I’ve been reading a lot of cookbooks recently. Some for research, some through authors I’ve met, some through random chance. And without naming names, I find that many miss out on the opportunity to sell the casual reader by making your first recipe absolutely irresistible.
I work as an advertising copywriter in my day job. Marketers know that regardless how good an ad is (or how good the product you’re selling), if the headline or email subject line or direct mail envelope doesn’t pull them in nobody’s going to read it. Well, “nobody” is a little harsh. Hopefully you have devoted fans who hang on your every word. But those folks are going to read you regardless. What you want is to convert the on-the-fence people who could become fans given the right motivation. That’s where your big sales potential lies.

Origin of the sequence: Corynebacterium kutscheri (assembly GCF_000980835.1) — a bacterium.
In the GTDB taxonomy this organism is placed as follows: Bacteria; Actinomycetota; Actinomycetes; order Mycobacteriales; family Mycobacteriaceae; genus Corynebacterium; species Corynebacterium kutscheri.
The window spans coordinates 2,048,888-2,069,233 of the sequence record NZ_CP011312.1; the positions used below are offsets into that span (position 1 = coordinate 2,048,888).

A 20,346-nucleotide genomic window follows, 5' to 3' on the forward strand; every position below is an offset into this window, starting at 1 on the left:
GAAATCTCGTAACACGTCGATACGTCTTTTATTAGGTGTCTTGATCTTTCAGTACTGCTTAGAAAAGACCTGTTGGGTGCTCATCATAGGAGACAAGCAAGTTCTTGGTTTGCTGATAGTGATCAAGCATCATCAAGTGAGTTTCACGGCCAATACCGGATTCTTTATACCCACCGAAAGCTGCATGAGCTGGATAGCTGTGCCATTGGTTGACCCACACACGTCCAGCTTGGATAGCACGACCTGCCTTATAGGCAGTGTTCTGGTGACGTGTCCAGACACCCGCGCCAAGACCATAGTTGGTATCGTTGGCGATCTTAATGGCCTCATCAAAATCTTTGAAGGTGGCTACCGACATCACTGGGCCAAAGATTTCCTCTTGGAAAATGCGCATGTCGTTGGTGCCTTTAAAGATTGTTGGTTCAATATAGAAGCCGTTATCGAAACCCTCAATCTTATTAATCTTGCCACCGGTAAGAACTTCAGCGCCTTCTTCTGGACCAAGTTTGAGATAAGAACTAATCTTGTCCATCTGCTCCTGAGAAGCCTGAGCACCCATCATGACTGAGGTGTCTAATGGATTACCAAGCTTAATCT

Does your cookbook you start with a recitation of ingredients and core preparations? That’s preaching to the choir. What’s in it for the casual reader who has not decided to come on board with you?
Do you start with a section on appetizers? That’s the most common organizational strategy I’ve been seeing: let’s cover the meal from beginning to end. The problem is that many appetizers are not that interesting and the execution is more important than the ingredients, so you lose readers (potential fans) right away.
My proposal is this: open the book with 5 or 10 recipes that make your approach unique and exciting. The recipes should also be non-daunting; not necessarily cuisine 101, but without special techniques that require practice to avoid failure. Explain why you’re including the recipe, how you developed it, what it means to you. Repeat it in its appropriate section within the book if you like; initially you’ll think this is a must but your editor will eventually talk you out of it. Try that and see if it doesn’t get you some new attention.